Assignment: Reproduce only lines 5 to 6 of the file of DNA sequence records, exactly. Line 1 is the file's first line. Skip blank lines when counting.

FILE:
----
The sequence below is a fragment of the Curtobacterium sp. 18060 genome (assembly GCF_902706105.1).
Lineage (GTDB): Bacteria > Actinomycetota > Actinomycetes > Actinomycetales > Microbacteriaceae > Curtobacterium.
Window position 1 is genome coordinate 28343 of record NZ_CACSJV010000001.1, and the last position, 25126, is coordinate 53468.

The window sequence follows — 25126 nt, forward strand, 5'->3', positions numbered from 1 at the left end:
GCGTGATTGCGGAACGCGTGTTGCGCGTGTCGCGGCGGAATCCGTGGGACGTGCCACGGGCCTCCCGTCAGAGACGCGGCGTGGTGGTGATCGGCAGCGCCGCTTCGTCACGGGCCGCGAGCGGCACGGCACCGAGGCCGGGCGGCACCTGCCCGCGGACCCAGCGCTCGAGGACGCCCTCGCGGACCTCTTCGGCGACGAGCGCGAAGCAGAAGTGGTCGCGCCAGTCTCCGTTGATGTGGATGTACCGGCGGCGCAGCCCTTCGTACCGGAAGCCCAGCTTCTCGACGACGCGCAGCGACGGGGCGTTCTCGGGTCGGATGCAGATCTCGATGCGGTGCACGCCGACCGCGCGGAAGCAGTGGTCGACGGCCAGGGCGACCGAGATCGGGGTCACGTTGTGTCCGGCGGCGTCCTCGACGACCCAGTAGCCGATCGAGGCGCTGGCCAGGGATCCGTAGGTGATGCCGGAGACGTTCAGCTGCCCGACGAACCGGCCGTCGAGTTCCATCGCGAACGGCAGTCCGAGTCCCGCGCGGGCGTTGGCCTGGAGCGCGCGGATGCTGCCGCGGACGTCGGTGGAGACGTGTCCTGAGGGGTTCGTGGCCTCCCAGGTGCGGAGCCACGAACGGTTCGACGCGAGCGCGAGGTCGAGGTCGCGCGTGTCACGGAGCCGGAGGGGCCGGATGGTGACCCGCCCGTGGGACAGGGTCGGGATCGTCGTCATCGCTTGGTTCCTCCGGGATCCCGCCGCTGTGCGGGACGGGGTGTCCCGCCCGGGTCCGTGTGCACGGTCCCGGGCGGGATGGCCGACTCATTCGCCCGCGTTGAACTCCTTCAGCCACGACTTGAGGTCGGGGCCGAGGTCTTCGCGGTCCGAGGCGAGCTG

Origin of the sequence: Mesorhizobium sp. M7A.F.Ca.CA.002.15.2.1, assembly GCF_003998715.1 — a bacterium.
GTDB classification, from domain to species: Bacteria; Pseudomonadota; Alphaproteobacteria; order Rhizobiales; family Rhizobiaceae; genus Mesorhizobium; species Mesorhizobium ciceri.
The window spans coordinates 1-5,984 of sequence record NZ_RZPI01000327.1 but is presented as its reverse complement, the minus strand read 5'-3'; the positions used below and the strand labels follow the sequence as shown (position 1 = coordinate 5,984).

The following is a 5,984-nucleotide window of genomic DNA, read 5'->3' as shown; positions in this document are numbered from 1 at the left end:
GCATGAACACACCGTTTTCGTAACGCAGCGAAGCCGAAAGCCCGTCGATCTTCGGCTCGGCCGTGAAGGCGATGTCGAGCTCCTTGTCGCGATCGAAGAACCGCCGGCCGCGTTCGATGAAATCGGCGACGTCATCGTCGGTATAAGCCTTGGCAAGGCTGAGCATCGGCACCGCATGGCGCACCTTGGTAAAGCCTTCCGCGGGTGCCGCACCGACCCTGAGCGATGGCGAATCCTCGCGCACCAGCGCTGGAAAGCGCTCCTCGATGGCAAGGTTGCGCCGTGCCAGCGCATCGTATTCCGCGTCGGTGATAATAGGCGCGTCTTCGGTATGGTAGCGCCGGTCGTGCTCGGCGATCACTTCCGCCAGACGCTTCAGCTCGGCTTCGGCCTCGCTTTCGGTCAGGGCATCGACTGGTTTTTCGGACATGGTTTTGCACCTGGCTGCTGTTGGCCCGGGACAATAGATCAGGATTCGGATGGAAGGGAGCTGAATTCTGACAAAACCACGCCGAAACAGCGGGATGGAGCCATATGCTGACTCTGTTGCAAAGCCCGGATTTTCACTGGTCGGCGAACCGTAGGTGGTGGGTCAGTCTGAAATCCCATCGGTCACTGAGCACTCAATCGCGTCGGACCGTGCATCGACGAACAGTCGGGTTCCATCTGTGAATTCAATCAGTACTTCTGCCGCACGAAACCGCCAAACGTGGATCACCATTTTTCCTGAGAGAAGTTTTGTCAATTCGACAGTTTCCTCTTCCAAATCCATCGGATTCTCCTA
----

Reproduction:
GCGTGATTGCGGAACGCGTGTTGCGCGTGTCGCGGCGGAATCCGTGGGACGTGCCACGGGCCTCCCGTCAGAGACGCGGCGTGGTGGTGATCGGCAGCGCCGCTTCGTCACGGGCCGCGAGCGGCACGGCACCGAGGCCGGGCGGCACCTGCCCGCGGACCCAGCGCTCGAGGACGCCCTCGCGGACCTCTTCGGCGACGAGCGCGAAGCAGAAGTGGTCGCGCCAGTCTCCGTTGATGTGGATGTACCGGCGGCGCAGCCCTTCGTACCGGAAGCCCAGCTTCTCGACGACGCGCAGCGACGGGGCGTTCTCGGGTCGGATGCAGATCTCGATGCGGTGCACGCCGACCGCGCGGAAGCAGTGGTCGACGGCCAGGGCGACCGAGATCGGGGTCACGTTGTGTCCGGCGGCGTCCTCGACGACCCAGTAGCCGATCGAGGCGCTGGCCAGGGATCCGTAGGTGATGCCGGAGACGTTCAGCTGCCCGACGAACCGGCCGTCGAGTTCCATCGCGAACGGCAGTCCGAGTCCCGCGCGGGCGTTGGCCTGGAGCGCGCGGATGCTGCCGCGGACGTCGGTGGAGACGTGTCCTGAGGGGTTCGTGGCCTCCCAGGTGCGGAGCCACGAACGGTTCGACGCGAGCGCGAGGTCGAGGTCGCGCGTGTCACGGAGCCGGAGGGGCCGGATGGTGACCCGCCCGTGGGACAGGGTCGGGATCGTCGTCATCGCTTGGTTCCTCCGGGATCCCGCCGCTGTGCGGGACGGGGTGTCCCGCCCGGGTCCGTGTGCACGGTCCCGGGCGGGATGGCCGACTCATTCGCCCGCGTTGAACTCCTTCAGCCACGACTTGAGGTCGGGGCCGAGGTCTTCGCGGTCCGAGGCGAGCTG

Origin of the sequence: Mesorhizobium sp. M7A.F.Ca.CA.002.15.2.1, assembly GCF_003998715.1 — a bacterium.